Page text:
Several studies have explored therapist presence as a therapeutic variable from the perspective of therapists, with a high degree of convergence among identified qualities of therapist presence that include intrapersonal, interpersonal, and transpersonal dimensions. One quantitative study evidenced that clients’ experience of their therapists’ presence correlated positively with their experience of the therapeutic alliance and session outcome. There are currently no previous studies, known to this researcher, that qualitatively explore clients’ experience of therapist presence. The purpose of this study is to inquire into the phenomenological aspects of therapist presence, specifically from the perspective of clients. This qualitative study explored clients’ subjective experience of therapists’ presence and its perceived effects, particularly emphasizing its transpersonal aspects. Interviews were conducted with 7 graduate psychology students who attended schools with a transpersonal orientation, and were clients in psychotherapy who identified their therapists as very present. Descriptions of therapist presence subsumed a set of therapist characteristics that invite an optimal therapeutic relationship that has beneficial effects for clients, as presented by the participants in this study. A dual-axis model of perceived therapist presence emerged from the findings, with the horizontal (x-axis) representing a relational dimension and the vertical (y-axis) representing a transcendent dimension. Participants’ perceptions suggested that the therapist’s focus on the therapeutic relationship can precipitate the spontaneous manifestation of transpersonal features of presence, which in turn can affect the experience of the relationship itself, amplifying the quality of connection including the sense of mutual transcendence. Peak moments of therapist presence with extension on both axes were found to be particularly facilitative, with beneficial effects on both interpersonal dynamics within the therapeutic relationship, including transference issues, as well as individual transcendence. These findings suggest that the state of the therapist is a relevant variable in psychotherapy and have implications for therapist education and training.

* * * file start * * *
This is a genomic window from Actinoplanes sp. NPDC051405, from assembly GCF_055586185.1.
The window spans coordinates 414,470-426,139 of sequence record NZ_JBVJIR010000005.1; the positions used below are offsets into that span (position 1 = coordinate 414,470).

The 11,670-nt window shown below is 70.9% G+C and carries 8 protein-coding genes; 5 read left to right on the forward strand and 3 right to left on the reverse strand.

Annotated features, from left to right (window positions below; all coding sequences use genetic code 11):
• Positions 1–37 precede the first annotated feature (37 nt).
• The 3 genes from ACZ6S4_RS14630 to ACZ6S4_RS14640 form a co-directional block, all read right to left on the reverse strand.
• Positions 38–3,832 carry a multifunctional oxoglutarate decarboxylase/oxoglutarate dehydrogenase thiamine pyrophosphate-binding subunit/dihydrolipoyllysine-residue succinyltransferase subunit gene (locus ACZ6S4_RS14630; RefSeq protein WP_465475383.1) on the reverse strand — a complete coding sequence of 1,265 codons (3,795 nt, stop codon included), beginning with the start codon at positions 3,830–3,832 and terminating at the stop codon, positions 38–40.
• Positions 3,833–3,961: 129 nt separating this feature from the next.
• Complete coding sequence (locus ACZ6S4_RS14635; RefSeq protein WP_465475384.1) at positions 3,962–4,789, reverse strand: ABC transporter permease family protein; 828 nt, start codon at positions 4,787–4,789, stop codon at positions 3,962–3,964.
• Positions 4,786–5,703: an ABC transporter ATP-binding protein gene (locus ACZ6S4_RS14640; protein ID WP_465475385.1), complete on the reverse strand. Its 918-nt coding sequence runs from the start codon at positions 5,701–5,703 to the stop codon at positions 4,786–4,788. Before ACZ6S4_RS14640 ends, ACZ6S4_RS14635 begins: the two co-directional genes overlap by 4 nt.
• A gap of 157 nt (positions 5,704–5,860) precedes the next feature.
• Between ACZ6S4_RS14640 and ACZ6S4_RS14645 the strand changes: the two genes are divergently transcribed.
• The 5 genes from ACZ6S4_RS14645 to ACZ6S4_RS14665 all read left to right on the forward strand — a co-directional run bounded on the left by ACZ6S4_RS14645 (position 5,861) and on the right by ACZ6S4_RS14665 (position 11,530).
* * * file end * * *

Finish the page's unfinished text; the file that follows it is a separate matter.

|Commitee:||Blackstone, Judith, Geller, Shari|
|School:||Institute of Transpersonal Psychology|
|Department:||Residential Transpersonal Psychology|
|School Location:||United States -- California|
|Source:||DAI-B 73/06, Dissertation Abstracts International|
|Keywords:||Psychotherapy, Relationship, Therapist presence, Therapist state, Transpersonal dimensions|
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